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You're a dragon who has just spent 16 hours straight of dodging tropical thunderstorms and in-flight icing. You really would like a nice nap about now...can you simply "lock your wings" and glide around while half-snoring, kind of like how a horse can nap whilst standing up? Or are you stuck finding a landing spot to park so you can get some hard-earned shuteye?

P.S. FR lore or D&D source text (such as the Draconomicon) would be preferable here, but a simulationist argument is acceptable in the absence of lore saying one way or another.

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The 3.5th edition Draconomicon makes no mention about the sleeping/resting behavior of dragons, other than that they do sleep, page 11 states (when talking about a nesting female dragon, emphasis mine):

A dragon egg’s ovoid shape gives it great resistance to pressure, and the female can walk, fight, or sleep atop the nest without fear of breaking her eggs.

Oddly enough, the 4th edition Draconomicon states (page 11):

A dragon can fly for many minutes at full speed, for hours at a reasonable pace, and for days on end if it relies substantially on gliding and updrafts.

However, the 4th edition does not say anything about the effect of flying 'for days on end'. Therefore, I focus mostly on the 3.5th edition book (as the 4th edition book seems catored to offering dungeons/adventures rather than new information regarding dragons). In conclusion, we can not conclude anything directly from both sourcebooks regarding sleeping in the air or on the ground.

However, both books clearly stress that dragons are basically very bad/clumsy flyers (see the amount of effort it takes a red dragon to get in the air on page 18/19, 3.5th Draconomicon).

Therefore, I would personally expect that a clumsy flying creature requires significant conscious thought to stay airborne, meaning that sleeping on the wing would be something that I rule against.

PS: 16 hours of flying? That's a lot of forced march checks ;)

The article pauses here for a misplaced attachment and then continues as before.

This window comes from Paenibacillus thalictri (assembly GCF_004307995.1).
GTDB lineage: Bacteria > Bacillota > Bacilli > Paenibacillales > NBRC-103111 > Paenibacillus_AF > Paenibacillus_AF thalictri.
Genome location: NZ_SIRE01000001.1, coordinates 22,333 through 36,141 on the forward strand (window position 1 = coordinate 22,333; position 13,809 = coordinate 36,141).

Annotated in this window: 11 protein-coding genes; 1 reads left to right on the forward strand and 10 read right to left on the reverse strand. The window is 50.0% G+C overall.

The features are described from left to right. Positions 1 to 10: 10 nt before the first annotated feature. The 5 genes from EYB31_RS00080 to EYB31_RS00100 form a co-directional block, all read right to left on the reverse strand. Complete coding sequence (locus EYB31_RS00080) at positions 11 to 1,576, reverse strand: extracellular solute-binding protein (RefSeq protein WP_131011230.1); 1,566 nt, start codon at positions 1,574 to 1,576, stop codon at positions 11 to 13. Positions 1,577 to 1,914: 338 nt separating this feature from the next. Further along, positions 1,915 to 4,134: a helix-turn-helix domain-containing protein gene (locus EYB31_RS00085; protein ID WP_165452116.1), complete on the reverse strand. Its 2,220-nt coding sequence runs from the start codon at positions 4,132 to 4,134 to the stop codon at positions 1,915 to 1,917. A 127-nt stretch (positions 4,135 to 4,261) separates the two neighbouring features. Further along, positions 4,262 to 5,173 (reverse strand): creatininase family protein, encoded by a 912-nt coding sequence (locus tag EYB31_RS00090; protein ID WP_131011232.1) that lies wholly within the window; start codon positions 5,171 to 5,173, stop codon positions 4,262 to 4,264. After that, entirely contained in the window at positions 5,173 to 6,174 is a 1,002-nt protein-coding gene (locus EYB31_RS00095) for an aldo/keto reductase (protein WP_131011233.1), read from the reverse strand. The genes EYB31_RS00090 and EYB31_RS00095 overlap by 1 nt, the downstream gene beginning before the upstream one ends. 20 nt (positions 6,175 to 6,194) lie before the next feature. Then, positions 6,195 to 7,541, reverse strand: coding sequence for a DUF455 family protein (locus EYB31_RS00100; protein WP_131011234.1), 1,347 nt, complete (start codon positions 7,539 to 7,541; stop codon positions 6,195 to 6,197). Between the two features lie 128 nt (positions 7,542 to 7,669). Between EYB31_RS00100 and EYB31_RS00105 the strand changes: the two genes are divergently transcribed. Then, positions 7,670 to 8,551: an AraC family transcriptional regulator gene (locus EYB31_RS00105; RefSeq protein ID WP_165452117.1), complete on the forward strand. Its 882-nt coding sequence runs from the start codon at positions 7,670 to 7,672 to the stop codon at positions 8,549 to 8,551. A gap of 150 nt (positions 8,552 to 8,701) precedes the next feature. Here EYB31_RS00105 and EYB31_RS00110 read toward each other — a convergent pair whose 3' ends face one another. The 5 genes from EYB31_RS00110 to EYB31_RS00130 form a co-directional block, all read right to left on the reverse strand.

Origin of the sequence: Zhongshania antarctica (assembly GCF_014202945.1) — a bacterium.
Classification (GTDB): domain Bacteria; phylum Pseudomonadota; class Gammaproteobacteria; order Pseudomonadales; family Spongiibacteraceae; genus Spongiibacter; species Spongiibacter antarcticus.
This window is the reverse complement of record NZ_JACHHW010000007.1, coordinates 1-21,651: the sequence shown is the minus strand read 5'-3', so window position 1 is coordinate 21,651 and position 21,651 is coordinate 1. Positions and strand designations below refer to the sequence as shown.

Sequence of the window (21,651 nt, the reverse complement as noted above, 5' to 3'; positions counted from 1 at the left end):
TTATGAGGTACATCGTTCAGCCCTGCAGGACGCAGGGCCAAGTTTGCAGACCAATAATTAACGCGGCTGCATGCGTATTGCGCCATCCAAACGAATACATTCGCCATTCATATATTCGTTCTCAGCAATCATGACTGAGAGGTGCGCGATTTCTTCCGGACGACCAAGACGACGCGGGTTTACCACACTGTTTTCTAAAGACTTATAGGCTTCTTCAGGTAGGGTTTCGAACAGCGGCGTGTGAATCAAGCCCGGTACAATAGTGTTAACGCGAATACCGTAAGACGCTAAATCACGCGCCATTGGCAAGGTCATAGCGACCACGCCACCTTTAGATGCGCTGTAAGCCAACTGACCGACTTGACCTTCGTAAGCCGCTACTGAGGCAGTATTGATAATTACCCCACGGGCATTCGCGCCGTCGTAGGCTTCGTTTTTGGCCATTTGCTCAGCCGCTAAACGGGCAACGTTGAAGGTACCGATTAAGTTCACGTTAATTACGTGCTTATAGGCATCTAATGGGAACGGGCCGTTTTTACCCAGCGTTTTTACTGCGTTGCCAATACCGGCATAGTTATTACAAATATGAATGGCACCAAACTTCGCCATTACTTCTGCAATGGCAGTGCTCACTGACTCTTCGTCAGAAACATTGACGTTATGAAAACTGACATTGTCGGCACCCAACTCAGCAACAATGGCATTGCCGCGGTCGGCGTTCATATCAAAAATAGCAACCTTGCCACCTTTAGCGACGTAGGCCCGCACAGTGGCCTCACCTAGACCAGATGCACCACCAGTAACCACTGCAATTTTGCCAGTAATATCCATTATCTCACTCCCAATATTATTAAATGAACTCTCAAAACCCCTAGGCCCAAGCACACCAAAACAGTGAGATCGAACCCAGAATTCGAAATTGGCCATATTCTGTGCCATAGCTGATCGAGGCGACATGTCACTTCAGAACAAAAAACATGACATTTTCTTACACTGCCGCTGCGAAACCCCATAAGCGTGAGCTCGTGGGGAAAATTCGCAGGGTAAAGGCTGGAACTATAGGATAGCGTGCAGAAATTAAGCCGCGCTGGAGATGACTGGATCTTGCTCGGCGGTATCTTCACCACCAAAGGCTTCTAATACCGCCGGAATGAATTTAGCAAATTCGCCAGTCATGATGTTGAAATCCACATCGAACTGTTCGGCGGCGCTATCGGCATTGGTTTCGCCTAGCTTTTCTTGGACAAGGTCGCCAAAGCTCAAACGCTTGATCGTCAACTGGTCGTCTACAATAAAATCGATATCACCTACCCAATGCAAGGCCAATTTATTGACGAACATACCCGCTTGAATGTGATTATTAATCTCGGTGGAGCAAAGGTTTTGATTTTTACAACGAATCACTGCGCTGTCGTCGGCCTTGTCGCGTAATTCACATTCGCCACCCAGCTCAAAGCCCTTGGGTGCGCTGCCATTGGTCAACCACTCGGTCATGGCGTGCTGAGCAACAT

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Even Ducks, who fly in a V formation so that the air currents manipulated by the lead duck lift the ducks behind them in the formation, cannot fly completely autonomously. It takes some conscious effort for them to maintain their bearing, keep at the proper altitude, etc. That just isn't possible while unconscious from sleep.

Dragons are already very poor fliers as is, so the likelyhood that a dragon can just turn on Cruise control and coast for a few hours is very highly unlikely. A dragon would be more likely to find a place on which to land. For example, a White dragon or another dragon with cold breath could freeze themselves an ice drift with their breath and rest there. A Black dragon, Green Dragon, or a Gold or Bronze Dragon could easily rest at the bottom of the ocean due to their ability to breathe water.

Other dragons such as Reds might have some problems trying to find a place to rest, though if they're old enough (Ancient or higher) most dragons have access to Find the Path, which can be used to navigate to a patch of land where they can rest with no trouble.

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Certain species of migrating birds are able to fly many, many days without landing. Basically, these birds have been observed flying for 200 days straight (eating bugs in the air for food) without landing.

I would think if this dragon was similarly accustomed to flying for long amounts of time, it's certainly possible.

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  • \$\begingroup\$ Can you summarise the essential, relevant parts of the link in your answer here please? That way your answer is still valid if the link changes or goes offline. \$\endgroup\$ – Purple Monkey Oct 30 '15 at 2:46
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    \$\begingroup\$ -1: Speculation based on completely unrelated real-world creatures hardly seems like an appropriate answer here. \$\endgroup\$ – Miniman Oct 30 '15 at 3:50
  • \$\begingroup\$ I agree with Miniman, a dragon is a completely different build than a migrating bird. Dragons in D&D make lairs and don't tend to leave those to migrate somewhere else, why would they have become adapted at sleeping in the air when they can just return to their lair, which is far safer to sleep in than sleeping while flying? \$\endgroup\$ – Theik Oct 30 '15 at 6:29
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    \$\begingroup\$ @Theik I'd say that sleeping in the air is tremendously safe. In some cases definitely safer than in the lair. \$\endgroup\$ – annoying imp Oct 30 '15 at 13:26
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    \$\begingroup\$ @Theik Note that this is a Forgotten Realms question though. To pull off one of the (in)famous dragonflights, the hundreds of dragons involved would have to fly distances equivalent to migration. \$\endgroup\$ – SevenSidedDie Oct 30 '15 at 14:31

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